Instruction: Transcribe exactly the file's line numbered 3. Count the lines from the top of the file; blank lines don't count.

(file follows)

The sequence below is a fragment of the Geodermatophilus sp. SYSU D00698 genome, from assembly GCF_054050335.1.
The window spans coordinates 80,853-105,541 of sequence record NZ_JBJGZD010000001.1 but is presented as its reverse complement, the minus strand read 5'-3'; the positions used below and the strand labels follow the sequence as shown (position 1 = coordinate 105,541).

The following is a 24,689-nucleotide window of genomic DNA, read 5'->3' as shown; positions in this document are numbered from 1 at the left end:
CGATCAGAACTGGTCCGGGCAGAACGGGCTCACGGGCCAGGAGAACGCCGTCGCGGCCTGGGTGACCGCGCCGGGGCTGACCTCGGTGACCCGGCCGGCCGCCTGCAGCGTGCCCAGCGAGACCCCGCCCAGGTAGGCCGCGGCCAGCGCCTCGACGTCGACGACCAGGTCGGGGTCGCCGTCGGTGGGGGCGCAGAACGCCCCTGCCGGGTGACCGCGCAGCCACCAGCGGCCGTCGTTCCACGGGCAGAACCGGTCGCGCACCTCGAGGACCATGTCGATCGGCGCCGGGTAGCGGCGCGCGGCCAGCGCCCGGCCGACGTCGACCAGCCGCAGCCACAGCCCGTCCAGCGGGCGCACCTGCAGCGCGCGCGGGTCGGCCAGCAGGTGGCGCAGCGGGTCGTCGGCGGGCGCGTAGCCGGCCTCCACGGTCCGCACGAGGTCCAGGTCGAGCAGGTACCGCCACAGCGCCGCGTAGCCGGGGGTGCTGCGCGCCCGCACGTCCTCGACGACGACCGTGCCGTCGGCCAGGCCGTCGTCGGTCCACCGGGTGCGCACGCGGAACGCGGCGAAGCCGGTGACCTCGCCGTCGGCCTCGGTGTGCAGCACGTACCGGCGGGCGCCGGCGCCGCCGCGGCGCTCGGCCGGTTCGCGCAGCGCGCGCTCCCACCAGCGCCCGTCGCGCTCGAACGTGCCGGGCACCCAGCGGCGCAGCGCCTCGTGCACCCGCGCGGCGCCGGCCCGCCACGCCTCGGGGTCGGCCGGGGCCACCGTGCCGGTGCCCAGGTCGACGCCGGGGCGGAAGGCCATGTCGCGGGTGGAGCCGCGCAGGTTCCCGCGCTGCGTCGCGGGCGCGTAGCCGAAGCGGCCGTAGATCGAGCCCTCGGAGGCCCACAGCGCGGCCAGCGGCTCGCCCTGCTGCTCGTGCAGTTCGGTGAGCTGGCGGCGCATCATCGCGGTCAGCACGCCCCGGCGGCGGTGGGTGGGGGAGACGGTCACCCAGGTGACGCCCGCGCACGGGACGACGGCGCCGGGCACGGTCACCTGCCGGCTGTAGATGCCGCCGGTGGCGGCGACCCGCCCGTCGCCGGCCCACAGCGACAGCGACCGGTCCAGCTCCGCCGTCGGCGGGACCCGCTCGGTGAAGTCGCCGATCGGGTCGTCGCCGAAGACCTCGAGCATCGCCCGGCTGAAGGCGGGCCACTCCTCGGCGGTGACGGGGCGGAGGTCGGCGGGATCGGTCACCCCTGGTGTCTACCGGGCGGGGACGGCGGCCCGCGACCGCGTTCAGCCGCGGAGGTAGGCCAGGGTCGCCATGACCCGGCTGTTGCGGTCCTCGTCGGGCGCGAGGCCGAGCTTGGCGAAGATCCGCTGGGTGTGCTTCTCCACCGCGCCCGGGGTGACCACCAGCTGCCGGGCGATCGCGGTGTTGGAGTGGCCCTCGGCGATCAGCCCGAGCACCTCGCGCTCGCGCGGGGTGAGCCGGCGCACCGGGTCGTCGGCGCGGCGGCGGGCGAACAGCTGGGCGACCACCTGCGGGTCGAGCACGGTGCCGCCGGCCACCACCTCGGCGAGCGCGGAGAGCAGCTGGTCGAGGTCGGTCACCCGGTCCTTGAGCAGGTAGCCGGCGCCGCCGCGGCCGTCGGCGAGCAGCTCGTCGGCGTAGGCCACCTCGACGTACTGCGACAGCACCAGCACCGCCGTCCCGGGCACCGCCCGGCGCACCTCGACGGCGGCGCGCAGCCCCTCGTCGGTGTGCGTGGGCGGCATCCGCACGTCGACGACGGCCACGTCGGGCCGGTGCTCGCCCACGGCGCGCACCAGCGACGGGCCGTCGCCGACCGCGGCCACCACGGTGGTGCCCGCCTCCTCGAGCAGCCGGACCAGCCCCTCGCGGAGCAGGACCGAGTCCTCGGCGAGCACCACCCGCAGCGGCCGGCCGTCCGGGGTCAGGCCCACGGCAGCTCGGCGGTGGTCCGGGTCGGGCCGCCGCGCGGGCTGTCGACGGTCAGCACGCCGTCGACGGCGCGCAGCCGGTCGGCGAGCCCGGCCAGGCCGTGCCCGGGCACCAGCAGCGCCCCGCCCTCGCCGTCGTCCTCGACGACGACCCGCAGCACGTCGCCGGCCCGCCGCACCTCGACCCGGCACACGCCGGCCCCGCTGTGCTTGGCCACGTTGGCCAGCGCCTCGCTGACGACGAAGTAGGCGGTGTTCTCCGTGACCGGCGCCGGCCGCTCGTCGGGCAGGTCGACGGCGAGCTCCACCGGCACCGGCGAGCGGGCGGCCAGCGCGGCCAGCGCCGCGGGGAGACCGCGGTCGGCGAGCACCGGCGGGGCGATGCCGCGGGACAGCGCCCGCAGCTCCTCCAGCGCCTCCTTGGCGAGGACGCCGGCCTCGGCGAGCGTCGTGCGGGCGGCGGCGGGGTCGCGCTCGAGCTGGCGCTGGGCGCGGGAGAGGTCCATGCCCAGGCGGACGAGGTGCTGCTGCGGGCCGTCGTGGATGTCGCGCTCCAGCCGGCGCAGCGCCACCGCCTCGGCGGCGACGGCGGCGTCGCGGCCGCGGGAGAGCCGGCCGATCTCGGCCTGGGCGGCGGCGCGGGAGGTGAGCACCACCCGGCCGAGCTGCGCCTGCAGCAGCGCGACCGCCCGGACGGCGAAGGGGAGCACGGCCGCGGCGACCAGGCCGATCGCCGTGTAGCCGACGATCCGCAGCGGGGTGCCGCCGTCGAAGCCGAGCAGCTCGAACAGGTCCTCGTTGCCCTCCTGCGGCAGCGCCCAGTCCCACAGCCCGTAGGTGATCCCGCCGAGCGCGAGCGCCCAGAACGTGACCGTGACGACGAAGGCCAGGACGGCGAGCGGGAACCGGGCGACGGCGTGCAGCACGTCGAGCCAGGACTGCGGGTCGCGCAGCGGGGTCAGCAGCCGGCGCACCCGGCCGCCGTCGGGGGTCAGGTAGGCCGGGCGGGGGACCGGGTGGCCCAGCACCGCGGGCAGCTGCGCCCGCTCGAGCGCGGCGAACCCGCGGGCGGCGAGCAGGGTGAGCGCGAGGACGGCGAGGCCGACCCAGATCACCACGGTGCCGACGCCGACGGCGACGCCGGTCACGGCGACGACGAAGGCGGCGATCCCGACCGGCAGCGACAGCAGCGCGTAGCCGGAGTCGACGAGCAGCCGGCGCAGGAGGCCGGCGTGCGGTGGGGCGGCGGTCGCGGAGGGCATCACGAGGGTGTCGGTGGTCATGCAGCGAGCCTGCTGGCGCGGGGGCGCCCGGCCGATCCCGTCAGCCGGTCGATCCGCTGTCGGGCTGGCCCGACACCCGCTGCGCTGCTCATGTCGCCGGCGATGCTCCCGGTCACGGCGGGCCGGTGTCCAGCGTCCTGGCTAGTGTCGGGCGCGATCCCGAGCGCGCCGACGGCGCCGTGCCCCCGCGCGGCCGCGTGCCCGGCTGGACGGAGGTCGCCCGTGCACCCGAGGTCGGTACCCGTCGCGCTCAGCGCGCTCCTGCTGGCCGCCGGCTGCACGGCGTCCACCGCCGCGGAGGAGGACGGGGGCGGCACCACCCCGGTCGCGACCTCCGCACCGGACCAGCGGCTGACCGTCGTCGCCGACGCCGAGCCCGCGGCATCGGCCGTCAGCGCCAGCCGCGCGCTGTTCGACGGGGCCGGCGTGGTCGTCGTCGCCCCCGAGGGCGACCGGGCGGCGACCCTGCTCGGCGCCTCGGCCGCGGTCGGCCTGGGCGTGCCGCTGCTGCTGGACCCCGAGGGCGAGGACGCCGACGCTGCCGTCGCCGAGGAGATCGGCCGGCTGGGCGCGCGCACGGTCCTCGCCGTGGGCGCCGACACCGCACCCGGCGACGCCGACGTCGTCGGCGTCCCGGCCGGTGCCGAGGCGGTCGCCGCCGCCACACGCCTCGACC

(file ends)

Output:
The following is a 24,689-nucleotide window of genomic DNA, read 5'->3' as shown; positions in this document are numbered from 1 at the left end: